10 Books of the Bible You Should Read Again and AgainPFK Reporter4 May 2023
Growing up, I thought the Bible was a real snoozer. I had no idea it contained the living, breathing Word of God. The only Good Book I had ever seen was my great-grandmother’s original King James Bible, the 1611 version, and it put me to sleep. I didn’t know why Jesus was so important, but I had an inward longing to know God, so I’d pick up that cracked blue leather Bible with crinkled pages and read page one of Genesis…
…until drowsiness overtook me. Then I’d put that antique Bible back on the shelf until next time. I read the first chapter of Genesis about fifteen times as a teen, but that was as far as I got.
When I came to faith as a college student, I discovered the power of God’s Word. Reading a modern translation, I began to understand God’s love for me. As a desperate young mom years later, I discovered that God’s Word gave me peace and encouragement. When I began to parent teens, I learned God’s Word imparted wisdom and strength. In today’s world, against the backdrop of grim headlines in the news, I find hope on its pages. I find joy that sustains me in my weak moments.
To be honest, some days I roll my eyes as I open my Bible with thoughts like these: “I’ve read this passage so many times; there’s no way I can learn anything new from it.” But the Bible surprises me. It speaks to me every time I open it. God’s Word is alive and active because the Holy Spirit brings it to life. Even when I’m reading a passage for the tenth time.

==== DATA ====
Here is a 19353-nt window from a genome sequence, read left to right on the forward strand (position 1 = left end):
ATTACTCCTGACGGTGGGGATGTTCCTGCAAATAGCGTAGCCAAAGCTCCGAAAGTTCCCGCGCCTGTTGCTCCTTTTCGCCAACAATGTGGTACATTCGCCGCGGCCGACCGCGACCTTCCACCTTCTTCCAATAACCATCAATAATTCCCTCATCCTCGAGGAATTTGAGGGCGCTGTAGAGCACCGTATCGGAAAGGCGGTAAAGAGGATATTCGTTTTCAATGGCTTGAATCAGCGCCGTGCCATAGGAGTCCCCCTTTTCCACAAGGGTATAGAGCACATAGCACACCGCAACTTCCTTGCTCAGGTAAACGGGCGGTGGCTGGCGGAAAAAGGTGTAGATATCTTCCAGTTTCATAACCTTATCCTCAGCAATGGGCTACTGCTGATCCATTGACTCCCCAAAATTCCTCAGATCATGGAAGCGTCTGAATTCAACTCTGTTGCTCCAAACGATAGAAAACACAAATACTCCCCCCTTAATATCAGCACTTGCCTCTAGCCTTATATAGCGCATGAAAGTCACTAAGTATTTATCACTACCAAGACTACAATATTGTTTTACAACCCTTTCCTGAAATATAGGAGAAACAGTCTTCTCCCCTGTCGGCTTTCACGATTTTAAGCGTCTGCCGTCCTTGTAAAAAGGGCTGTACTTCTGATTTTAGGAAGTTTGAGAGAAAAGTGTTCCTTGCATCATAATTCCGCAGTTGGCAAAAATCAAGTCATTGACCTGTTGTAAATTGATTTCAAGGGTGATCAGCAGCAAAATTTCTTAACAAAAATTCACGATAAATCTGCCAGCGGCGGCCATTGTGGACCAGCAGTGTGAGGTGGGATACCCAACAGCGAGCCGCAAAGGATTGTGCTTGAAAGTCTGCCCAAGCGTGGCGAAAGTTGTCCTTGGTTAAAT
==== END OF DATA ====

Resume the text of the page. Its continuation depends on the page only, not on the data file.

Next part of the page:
The Bible is a living book with a timeless message. The more we read it, the more God’s words get into us. We get to know God better. We find wisdom and guidance for how to deal with our crazy lives. We find peace for our troubled times and hope for our hard moments.
There are certain books of the Bible that we need to read over and over. Here are 10 of them:
The Book of Psalms is a book in the Jewish and Christian Bible. It is the first book of the Ketuvim (“Writings”), the third section of the Tanakh (Hebrew Bible). The title is derived from the Greek translation, psalmoi, meaning “instrumental music” and, by extension, “the words accompanying the music”.